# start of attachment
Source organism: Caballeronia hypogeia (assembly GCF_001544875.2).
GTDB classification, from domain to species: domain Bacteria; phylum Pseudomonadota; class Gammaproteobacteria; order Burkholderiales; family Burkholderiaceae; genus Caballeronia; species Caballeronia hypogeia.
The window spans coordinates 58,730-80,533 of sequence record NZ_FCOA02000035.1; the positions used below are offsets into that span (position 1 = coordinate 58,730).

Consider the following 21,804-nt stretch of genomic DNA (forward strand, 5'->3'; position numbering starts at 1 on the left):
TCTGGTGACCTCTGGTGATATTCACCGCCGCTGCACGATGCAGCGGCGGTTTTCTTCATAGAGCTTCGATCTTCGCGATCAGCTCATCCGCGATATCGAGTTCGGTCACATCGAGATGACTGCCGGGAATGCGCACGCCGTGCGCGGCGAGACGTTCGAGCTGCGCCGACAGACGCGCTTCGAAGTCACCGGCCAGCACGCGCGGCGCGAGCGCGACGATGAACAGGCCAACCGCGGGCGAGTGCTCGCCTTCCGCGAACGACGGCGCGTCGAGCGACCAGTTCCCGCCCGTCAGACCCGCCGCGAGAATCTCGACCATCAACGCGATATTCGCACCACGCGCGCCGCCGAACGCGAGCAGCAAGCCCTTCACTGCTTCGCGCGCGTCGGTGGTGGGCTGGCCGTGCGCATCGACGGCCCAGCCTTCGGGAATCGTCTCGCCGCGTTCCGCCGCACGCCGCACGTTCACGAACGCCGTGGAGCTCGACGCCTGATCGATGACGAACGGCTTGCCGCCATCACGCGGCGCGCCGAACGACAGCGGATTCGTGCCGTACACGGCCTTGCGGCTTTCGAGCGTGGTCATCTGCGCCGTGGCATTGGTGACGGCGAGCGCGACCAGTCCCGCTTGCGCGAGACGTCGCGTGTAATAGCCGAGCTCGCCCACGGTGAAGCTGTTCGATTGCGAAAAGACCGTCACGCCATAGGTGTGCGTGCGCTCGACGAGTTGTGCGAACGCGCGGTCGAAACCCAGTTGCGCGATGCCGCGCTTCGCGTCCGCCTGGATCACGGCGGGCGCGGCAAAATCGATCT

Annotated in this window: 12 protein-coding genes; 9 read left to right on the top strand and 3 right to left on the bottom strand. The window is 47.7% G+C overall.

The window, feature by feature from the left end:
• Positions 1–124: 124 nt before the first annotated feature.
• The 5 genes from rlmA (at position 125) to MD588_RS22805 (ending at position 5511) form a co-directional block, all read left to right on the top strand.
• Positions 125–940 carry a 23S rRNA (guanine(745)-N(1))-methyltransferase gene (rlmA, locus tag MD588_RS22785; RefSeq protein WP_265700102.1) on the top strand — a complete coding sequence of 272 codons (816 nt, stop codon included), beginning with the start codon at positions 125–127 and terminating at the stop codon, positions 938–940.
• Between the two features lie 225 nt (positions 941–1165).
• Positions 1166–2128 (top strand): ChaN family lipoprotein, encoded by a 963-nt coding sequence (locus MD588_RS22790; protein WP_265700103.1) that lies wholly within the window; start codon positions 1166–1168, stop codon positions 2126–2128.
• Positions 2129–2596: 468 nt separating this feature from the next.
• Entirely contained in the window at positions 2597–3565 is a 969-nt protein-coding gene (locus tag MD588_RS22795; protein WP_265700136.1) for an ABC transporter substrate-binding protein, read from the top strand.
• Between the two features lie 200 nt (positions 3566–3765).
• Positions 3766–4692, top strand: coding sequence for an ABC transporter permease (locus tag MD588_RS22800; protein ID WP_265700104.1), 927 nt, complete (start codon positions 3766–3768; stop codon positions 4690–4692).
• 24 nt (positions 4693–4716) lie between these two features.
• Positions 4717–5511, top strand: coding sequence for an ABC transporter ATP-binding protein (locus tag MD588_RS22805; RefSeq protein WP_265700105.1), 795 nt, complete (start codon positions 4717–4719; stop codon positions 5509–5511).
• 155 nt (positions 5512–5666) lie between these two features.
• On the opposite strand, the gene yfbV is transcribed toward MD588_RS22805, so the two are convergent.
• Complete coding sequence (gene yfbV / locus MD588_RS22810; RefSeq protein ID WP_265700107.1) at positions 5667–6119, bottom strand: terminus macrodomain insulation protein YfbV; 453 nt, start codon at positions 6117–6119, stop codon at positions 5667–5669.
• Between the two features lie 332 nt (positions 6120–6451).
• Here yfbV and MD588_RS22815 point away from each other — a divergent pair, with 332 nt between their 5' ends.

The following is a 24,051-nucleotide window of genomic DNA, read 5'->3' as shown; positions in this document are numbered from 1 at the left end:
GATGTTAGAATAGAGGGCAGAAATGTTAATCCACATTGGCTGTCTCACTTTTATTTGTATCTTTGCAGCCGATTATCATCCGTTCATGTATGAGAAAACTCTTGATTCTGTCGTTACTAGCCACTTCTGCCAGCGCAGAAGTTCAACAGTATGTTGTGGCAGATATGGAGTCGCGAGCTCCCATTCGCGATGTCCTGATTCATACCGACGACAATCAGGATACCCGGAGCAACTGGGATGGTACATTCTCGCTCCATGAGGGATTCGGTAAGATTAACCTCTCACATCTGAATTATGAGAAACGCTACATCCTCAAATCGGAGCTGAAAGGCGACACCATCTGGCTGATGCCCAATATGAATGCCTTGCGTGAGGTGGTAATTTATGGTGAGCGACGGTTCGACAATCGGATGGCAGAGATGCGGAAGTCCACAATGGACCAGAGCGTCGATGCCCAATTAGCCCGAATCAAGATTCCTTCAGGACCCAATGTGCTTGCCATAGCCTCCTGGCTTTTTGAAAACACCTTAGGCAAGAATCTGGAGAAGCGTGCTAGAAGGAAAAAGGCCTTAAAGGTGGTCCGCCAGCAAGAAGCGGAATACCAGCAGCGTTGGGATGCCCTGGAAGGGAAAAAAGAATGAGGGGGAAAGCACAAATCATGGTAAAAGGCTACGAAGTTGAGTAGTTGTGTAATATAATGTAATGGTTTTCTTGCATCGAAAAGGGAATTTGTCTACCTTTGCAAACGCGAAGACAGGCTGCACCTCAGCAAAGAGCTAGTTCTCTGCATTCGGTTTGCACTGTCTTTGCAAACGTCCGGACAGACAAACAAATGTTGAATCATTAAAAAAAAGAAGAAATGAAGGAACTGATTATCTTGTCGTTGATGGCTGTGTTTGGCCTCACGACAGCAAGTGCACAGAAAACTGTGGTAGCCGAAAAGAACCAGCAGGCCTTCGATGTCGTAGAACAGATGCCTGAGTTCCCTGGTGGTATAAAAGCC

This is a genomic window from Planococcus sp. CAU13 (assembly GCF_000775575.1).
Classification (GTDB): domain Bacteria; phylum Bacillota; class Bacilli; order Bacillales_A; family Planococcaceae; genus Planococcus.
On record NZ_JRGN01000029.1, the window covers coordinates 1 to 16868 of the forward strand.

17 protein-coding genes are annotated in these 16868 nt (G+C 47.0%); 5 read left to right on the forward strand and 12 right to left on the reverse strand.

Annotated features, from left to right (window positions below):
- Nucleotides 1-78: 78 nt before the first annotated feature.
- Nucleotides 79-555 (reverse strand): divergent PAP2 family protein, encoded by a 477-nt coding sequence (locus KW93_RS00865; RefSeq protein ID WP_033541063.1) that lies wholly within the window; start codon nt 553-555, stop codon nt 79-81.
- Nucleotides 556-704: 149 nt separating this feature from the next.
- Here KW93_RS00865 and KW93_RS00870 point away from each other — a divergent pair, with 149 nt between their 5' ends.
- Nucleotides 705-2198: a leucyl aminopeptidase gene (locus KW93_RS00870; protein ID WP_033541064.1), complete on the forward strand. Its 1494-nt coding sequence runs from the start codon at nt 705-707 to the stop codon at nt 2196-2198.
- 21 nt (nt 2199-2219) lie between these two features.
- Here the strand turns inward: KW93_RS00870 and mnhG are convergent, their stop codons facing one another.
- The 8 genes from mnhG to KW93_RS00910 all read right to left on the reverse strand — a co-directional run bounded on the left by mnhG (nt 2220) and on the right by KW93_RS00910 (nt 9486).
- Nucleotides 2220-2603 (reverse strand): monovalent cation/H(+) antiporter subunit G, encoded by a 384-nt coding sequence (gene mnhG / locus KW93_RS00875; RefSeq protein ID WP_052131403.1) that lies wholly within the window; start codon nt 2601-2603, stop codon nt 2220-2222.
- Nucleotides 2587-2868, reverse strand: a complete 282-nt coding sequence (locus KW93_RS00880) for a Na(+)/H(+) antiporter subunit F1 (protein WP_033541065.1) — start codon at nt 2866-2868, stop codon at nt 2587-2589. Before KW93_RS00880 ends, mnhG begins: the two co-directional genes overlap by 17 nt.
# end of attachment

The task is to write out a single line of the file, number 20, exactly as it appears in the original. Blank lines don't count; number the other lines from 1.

• On the opposite strand, the gene yfbV is transcribed toward MD588_RS22805, so the two are convergent.